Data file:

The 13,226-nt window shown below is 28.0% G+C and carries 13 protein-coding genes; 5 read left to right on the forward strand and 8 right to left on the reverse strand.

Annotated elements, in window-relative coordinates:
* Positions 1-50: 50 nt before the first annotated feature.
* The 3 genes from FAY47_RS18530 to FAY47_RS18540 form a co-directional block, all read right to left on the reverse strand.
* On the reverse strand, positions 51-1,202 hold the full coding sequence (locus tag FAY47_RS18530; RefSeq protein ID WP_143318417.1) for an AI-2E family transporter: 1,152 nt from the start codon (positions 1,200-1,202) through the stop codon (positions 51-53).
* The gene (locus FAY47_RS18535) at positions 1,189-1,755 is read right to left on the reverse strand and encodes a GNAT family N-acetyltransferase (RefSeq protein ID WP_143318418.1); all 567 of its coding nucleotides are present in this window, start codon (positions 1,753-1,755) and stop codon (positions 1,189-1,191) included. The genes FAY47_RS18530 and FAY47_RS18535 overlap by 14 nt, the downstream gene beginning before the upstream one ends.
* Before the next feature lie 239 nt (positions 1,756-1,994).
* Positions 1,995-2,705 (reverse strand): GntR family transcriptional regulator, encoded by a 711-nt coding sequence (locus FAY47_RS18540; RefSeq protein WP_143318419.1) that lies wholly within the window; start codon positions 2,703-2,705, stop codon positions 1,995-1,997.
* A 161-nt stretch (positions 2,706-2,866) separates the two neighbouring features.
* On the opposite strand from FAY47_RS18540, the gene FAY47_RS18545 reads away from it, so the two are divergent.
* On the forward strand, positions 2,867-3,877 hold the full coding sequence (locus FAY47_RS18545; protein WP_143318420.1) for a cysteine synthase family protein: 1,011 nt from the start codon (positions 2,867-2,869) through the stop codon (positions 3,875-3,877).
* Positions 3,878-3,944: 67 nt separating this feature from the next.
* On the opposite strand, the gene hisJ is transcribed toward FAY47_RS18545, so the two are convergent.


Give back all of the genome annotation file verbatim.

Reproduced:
The 13,226-nt window shown below is 28.0% G+C and carries 13 protein-coding genes; 5 read left to right on the forward strand and 8 right to left on the reverse strand.

Annotated elements, in window-relative coordinates:
* Positions 1-50: 50 nt before the first annotated feature.
* The 3 genes from FAY47_RS18530 to FAY47_RS18540 form a co-directional block, all read right to left on the reverse strand.
* On the reverse strand, positions 51-1,202 hold the full coding sequence (locus tag FAY47_RS18530; RefSeq protein ID WP_143318417.1) for an AI-2E family transporter: 1,152 nt from the start codon (positions 1,200-1,202) through the stop codon (positions 51-53).
* The gene (locus FAY47_RS18535) at positions 1,189-1,755 is read right to left on the reverse strand and encodes a GNAT family N-acetyltransferase (RefSeq protein ID WP_143318418.1); all 567 of its coding nucleotides are present in this window, start codon (positions 1,753-1,755) and stop codon (positions 1,189-1,191) included. The genes FAY47_RS18530 and FAY47_RS18535 overlap by 14 nt, the downstream gene beginning before the upstream one ends.
* Before the next feature lie 239 nt (positions 1,756-1,994).
* Positions 1,995-2,705 (reverse strand): GntR family transcriptional regulator, encoded by a 711-nt coding sequence (locus FAY47_RS18540; RefSeq protein WP_143318419.1) that lies wholly within the window; start codon positions 2,703-2,705, stop codon positions 1,995-1,997.
* A 161-nt stretch (positions 2,706-2,866) separates the two neighbouring features.
* On the opposite strand from FAY47_RS18540, the gene FAY47_RS18545 reads away from it, so the two are divergent.
* On the forward strand, positions 2,867-3,877 hold the full coding sequence (locus FAY47_RS18545; protein WP_143318420.1) for a cysteine synthase family protein: 1,011 nt from the start codon (positions 2,867-2,869) through the stop codon (positions 3,875-3,877).
* Positions 3,878-3,944: 67 nt separating this feature from the next.
* On the opposite strand, the gene hisJ is transcribed toward FAY47_RS18545, so the two are convergent.